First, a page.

Dry Cargo

Economic case made against coal

More than half of the world’s coal-fired power capacity costs more to keep operating than it would cost to build new wind or solar, a new report out this week claims.

The share of renewable energy that achieved lower costs than the most competitive fossil fuel option doubled in 2020, according to the International Renewable Energy Agency (IRENA). 162 gigawatts (GW) or 62% of total renewable power generation added last year had lower costs than the cheapest new fossil fuel option.

The Renewable Power Generation Costs in 2020 report shows that costs for renewable technologies continued to fall significantly year-on-year. Concentrating solar power (CSP) fell by 16%, onshore wind by 13%, offshore wind by 9% and solar PV by 7%.

With costs at low levels, renewables increasingly undercut existing coal’s operational costs too, the report claims. In the United States for example, 149 GW or 61% of the total coal capacity costs more than new renewable capacity.

Retiring and replacing these plants with renewables would cut expenses by $5.6bn per year and save 332m tonnes of CO2, reducing emissions from coal in the United States by one-third. In India, 141 GW of installed coal is more expensive than new renewable capacity. In Germany, no existing coal plant has lower operating costs than new solar PV or onshore wind capacity, the report suggests.

Globally, over 800 GW of existing coal power costs more than new solar PV or onshore wind projects commissioned in 2021. Retiring these plants would reduce power generation costs by up to$32.3bn annually and avoid around 3 giga tonnes of CO2 per year, corresponding to 9%of global energy-related CO2 emissions in 2020.

The world had around 2,060 GW of coal plants in operation in 2020. The 1,137 GW identified by IRENA as uneconomic represents 55% of the total.

“Today, renewables are the cheapest source of power,” said IRENA’s director-general Francesco La Camera “Renewables present countries tied to coal with an economically attractive phase-out agenda that ensures they meet growing energy demand, while saving costs, adding jobs, boosting growth and meeting climate ambition.”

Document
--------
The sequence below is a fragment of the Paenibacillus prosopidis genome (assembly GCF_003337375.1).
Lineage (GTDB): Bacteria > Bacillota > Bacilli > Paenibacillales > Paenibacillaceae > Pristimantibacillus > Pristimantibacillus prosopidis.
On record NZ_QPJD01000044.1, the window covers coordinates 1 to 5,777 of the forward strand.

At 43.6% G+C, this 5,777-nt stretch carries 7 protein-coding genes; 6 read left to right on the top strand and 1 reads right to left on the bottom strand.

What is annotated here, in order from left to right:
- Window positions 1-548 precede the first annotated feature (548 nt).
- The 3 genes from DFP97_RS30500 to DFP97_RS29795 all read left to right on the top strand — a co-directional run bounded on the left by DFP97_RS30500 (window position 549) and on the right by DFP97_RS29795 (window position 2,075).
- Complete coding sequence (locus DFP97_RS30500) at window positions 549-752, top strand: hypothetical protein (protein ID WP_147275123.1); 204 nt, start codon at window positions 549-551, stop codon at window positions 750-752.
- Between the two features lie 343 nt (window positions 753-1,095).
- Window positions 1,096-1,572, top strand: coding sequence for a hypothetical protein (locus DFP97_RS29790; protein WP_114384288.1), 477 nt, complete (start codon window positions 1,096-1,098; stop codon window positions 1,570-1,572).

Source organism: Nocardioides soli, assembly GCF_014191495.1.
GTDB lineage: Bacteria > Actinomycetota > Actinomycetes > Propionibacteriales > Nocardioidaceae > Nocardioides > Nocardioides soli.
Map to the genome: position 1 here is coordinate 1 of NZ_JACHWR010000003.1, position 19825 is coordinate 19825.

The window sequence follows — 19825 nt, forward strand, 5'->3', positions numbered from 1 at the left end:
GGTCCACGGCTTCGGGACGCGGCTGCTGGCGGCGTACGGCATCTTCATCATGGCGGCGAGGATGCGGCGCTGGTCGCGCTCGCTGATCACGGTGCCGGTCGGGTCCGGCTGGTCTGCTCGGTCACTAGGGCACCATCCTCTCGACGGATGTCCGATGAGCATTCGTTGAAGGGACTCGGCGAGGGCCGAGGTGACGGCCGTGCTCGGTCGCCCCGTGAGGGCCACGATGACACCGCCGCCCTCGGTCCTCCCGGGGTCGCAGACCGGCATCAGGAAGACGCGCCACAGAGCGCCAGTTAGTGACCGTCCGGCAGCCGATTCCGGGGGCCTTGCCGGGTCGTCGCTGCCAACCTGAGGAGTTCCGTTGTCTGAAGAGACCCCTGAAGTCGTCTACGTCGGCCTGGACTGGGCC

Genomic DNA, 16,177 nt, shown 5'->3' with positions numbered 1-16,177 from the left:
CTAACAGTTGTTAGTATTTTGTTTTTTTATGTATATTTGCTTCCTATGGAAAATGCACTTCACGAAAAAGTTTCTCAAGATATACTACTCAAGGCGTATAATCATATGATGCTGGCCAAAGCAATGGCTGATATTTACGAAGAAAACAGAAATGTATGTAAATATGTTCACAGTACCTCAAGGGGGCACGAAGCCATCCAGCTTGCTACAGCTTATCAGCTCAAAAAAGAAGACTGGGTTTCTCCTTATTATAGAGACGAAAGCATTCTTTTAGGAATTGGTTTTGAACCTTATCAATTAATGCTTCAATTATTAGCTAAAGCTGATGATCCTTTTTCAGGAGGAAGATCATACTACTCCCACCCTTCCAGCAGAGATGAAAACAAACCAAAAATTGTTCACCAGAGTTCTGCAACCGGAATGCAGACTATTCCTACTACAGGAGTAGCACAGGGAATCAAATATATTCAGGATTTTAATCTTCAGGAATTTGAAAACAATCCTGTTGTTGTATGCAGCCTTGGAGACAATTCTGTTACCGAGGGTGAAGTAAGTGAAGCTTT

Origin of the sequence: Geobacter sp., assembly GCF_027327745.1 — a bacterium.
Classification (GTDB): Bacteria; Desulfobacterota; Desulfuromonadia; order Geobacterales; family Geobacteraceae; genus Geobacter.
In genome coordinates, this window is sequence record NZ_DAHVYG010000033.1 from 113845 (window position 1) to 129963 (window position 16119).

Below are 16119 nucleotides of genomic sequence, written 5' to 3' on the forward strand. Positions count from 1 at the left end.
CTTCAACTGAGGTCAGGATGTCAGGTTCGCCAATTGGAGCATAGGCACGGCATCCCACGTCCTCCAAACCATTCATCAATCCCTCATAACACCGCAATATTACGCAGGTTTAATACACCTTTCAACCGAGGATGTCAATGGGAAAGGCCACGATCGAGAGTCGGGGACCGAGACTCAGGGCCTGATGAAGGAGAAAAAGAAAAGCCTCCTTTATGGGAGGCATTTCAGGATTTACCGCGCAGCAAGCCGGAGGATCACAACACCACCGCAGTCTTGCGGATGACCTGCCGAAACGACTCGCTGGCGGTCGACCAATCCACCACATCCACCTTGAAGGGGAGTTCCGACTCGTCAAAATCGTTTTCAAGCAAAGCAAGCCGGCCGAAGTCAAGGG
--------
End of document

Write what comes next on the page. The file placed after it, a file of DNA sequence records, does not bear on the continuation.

The Group of Seven (G7) nations pledged this month to rapidly scale up technologies and policies that accelerate the transition away from unabated coal capacity, including ending new government support for coal power by the end of this year.

Global investment in energy is set to rebound by nearly 10% in 2021 to $1.9trn, but energy transition spending needs to speed up much more rapidly to meet climate goals, a report from the International Energy Agency (IEA) earlier this month said.

The IEA report found that 2021 is on course to be the sixth year in a row that investment in the electricity power sector exceeds that in traditional oil and gas supply. However, not enough is going into clean energy, especially in emerging market and developing economies.

“The anticipated investment in clean energy technologies and efficiency in 2021 is encouraging but remains far below what’s required to put the energy system on a sustainable path. Clean energy investment would need to triple in the 2020s to put the world on track to reach net zero emissions by 2050,” IEA said.

Global power sector investment this year is estimated at $820bn, its highest ever level, after staying flat in 2020.

Renewables are dominating investment in new power generation and are expected to account for 70% of 2021’s total of $530bn spent on all new generation capacity.

The IEA launched a major warning to the energy industry last month, saying investors should not fund new oil, gas and coal supply projects if the world wants to reach net zero emissions by 2050.

Sam Chambers

Starting out with the Informa Group in 2000 in Hong Kong, Sam Chambers became editor of Maritime Asia magazine as well as East Asia Editor for the world’s oldest newspaper, Lloyd’s List. In 2005 he pursued a freelance career and wrote for a variety of titles including taking on the role of Asia Editor at Seatrade magazine and China correspondent for Supply Chain Asia. His work has also appeared in The Economist, The New York Times, The Sunday Times and The International Herald Tribune.


  1. The claims of lower cost for offshore wind generation needs to be taken with a pinch of salt. Recent problems identified with subsurface cable attrition, maintenance using fossil fuelled vessels and the generic problem of intermittent generation (< 5% contribution to grid demand earlier this year) need to be factored in. The Gadarene rush to wind power which has a preferred access poition when able to generate (or not) does not make commercial sense despite the gushings from the zealots. The word gullible remains in the Oxford English Dictionary!

  2. Significant cost is added to the bottom line for every MW of power generated . If these costs can be reduced with better lower cost carbon capture , the argument becomes mute. The main issue is when and if lower cost carbon capture can be installed. UR One, inc. May be the answer.

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